A question for Jim, Peter and the other Elmers. I take it you are persuaded by the ARRL book's argument that the 6C4 needs to run a relatively low plate voltage (200V, according to the schematic) in order to avoid oscillator instability and damage to the crystals? I must admit that until I read that bit about damaging the crystals, I was so-so about the idea of messing around with the existing dropper resistor. After all, the TX is working fine, and the tone is very nice -- I am dubious about whether there is any chirp at all, for instance.
Yes. Not that there's a guarantee of crystal damage, but why take a chance?
Note too that the 5763 is probably being overdriven if the 6C4 plate voltage is too high. (I would not change the 5763 grid resistor, either).
The logical first step is to try Jim's voltage divider solution. Reading his excellent explanation, I was able to understand it, although I could never have come up with the detailed current/wattage calculations on my own.
You would, with a little practice.
As for the other solutions:
--Zeners have been used by other modern builders of this circuit, but mainly because they were having serious stability/chirp issues, often caused by using "modern," much thinner quartz crystals.
--There's really not much room on that chassis for a couple of regulator tubes and it would ruin the "museum reproduction" aspect.
Also probably unnecessary overall. BTW, I would never
put VR tubes under a chassis - the glow is too pretty!
Concerning the 5763, as I understand it Peter, the issue is not with the plate voltage, which is currently well within spec, but the screen voltage, which is slightly over-spec at 260V (spec is 250) and greatly above the suggested ARRL voltage -- 195V, to "prevent excessive dissipation." I view this issue as much less important than the oscillator question. The worst thing that might happen, presumably, is that I could blow the 5763 (very unlikely?) and this tube type is still widely available. However, while I'm in there, I might as well go ahead and replace R5 with a somewhat higher value. The current value is 6.8K. We are aiming for more like 200V and we must avoid screen dissipation in excess of the maximum value of 15ma (from the RCA book) and perhaps aim more for the "typical" value of around 7ma. I tried doing the calculations but ended up tying myself in knots. What value should I try, and does it need to be a beefier power rating than the existing 1W? Surely not, screens don't take much current?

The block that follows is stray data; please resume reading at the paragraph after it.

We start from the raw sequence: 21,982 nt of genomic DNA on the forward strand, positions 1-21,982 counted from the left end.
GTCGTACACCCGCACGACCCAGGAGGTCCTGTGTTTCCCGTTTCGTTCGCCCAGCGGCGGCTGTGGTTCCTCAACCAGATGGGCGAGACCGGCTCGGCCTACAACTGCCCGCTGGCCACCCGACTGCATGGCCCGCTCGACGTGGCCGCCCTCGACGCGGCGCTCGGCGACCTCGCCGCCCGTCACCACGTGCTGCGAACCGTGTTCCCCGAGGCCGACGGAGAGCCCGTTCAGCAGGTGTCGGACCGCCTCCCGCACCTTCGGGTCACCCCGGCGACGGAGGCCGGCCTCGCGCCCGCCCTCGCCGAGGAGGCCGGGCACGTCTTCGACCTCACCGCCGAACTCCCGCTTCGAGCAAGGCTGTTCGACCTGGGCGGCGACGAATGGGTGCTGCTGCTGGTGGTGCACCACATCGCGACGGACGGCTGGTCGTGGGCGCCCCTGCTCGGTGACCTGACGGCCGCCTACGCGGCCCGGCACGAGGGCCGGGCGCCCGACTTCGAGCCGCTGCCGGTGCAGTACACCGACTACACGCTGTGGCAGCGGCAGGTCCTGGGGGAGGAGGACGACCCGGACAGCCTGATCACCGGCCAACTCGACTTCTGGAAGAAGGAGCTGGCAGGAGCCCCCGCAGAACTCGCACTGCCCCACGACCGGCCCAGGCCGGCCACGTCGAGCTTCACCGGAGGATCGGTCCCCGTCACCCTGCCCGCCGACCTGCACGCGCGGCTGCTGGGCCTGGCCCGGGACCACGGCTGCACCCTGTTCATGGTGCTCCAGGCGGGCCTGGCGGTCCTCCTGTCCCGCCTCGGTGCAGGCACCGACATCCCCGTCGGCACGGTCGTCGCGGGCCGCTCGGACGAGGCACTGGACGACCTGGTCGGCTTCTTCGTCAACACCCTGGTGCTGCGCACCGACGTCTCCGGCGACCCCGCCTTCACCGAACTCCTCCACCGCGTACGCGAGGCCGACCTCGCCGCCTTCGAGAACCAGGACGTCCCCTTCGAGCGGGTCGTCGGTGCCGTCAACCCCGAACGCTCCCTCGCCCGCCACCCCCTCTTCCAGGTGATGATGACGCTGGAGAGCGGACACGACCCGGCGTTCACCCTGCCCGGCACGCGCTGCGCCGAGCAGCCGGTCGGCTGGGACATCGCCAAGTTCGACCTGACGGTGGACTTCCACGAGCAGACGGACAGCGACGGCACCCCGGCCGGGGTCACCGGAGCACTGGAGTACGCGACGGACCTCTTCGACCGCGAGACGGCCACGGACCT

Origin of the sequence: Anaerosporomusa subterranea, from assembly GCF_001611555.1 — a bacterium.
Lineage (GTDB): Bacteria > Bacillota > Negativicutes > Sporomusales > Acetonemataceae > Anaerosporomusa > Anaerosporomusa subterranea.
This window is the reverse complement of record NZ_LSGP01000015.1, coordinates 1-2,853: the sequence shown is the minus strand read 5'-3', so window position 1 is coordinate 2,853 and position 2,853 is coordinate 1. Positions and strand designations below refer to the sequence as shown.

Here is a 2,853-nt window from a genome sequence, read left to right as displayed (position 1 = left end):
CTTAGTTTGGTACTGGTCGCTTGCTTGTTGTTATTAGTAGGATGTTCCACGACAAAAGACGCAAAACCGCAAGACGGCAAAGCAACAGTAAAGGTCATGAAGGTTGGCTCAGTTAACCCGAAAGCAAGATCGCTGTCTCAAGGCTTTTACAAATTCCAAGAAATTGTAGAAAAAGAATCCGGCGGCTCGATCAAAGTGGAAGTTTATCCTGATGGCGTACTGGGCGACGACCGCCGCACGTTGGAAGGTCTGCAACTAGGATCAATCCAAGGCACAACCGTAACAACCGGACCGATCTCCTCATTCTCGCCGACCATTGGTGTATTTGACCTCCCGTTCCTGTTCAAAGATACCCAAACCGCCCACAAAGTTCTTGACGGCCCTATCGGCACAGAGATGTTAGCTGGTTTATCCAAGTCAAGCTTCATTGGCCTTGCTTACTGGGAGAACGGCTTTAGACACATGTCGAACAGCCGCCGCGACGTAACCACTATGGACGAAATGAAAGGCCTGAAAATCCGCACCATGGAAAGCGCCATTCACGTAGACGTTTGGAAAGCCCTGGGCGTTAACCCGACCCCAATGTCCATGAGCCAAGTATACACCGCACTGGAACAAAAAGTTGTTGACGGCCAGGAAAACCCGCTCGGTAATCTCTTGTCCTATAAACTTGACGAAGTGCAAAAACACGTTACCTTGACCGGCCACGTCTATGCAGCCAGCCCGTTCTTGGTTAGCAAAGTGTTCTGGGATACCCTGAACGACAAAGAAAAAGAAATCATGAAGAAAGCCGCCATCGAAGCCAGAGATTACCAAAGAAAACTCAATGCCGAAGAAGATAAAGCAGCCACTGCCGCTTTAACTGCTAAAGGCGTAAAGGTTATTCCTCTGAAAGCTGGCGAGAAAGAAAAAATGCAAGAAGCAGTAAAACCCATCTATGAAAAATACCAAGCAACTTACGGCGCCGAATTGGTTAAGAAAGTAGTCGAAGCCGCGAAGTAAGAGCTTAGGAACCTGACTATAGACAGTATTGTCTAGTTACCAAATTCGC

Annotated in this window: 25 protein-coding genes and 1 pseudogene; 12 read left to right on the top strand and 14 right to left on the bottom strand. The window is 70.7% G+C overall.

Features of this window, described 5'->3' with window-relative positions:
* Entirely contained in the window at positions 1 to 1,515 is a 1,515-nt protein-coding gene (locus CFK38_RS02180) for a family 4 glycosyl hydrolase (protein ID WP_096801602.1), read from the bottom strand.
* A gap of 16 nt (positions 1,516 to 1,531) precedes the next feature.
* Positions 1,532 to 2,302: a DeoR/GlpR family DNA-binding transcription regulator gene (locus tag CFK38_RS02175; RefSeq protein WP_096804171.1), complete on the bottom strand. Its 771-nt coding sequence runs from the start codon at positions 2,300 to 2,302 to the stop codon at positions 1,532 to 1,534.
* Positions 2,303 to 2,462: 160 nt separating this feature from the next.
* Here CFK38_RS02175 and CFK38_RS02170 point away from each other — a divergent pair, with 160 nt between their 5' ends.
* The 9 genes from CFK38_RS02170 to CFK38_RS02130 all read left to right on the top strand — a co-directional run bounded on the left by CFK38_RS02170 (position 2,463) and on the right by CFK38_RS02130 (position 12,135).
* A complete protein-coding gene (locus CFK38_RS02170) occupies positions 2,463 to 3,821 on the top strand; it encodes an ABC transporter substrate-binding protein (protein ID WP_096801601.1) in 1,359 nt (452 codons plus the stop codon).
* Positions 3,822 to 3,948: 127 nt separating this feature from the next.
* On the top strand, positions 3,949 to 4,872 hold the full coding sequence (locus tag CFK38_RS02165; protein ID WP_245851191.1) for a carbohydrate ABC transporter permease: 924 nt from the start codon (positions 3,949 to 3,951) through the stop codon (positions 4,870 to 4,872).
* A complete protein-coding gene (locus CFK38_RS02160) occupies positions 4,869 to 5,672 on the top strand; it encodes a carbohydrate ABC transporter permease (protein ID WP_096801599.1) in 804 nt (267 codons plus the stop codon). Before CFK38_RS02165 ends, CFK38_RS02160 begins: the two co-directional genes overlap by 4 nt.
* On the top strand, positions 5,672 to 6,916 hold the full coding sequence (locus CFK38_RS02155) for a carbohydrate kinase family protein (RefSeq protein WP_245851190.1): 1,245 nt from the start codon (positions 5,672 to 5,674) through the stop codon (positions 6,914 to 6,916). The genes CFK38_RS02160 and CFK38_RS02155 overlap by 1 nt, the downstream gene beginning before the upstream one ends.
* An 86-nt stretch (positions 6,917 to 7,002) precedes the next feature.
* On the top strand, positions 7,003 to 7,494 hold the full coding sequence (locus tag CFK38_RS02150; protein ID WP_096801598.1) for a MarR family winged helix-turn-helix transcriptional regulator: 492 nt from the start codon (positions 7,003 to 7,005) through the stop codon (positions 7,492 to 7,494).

The 5763 screen voltage is quite important. Remember that the transmitter was designed for a particular set of operating conditions, which aren't necessarily those in the tube book.
We can figure out what the new resistor should be, easily enough.
In the original design, the supply voltage (key down) was 240 and the screen voltage 195. So the 6800 ohm resistor dropped the voltage 45 volts. Dividing 45 by 6800 we get .0066 amp - 6.6 mA.
In the version you built, the supply voltage is (key down) is 290 and we want the same screen voltage as originally - 195. So the resistor must drop 95 volts at 6.6 mA. 95 divided by .0066 gives is 14,394 ohms - 15 K or 12 K should be fine.
95 time .0066 is .627 watt, so a 1 watt or preferably 2 watt is adequate.
Ironically, if I hadn't measured those voltages, I would have been none the wiser and the TX is probably just fine as it is. Knowledge is a dangerous thing! (1968 Novice Ham probably didn't have a VTVM and maybe not even a VOM, and nowhere in the instructions does ARRL suggest measuring the voltages against the schematic ... that was my idea, silly me.)
1968 ham probably had lower line voltage and such. Plus in 1968 one could get all the FT-243s, custom ground to desired frequency, for $3 each, new. Surplus cost even less.
It never hurts to check.
For TR control I recommend a simple switch or a relay.
73 de Jim, N2EY
Logistically, I'm thinking that once the three 15K bleeders are removed, there will be room to build the V1 voltage divider on the power supply terminal strip -- and then run a wire from the center of the divider network, to V1. This would be much easier than trying to cram the resistors into the area around the tube socket, and would remove a source of heat from that area. Finally, I could "remove" the old R2 simply by cutting it off with wire snippers, which is much easier than un-soldering and re-soldering new resistors.
As you can see, there should be plenty of room on the PS strip once the bleeders are gone:
I need to order a few parts to carry out these modifications (voltage divider on V1 and larger dropper on V2), so there will be a time lag before we find out the result.
73 de Martin, KB1WSY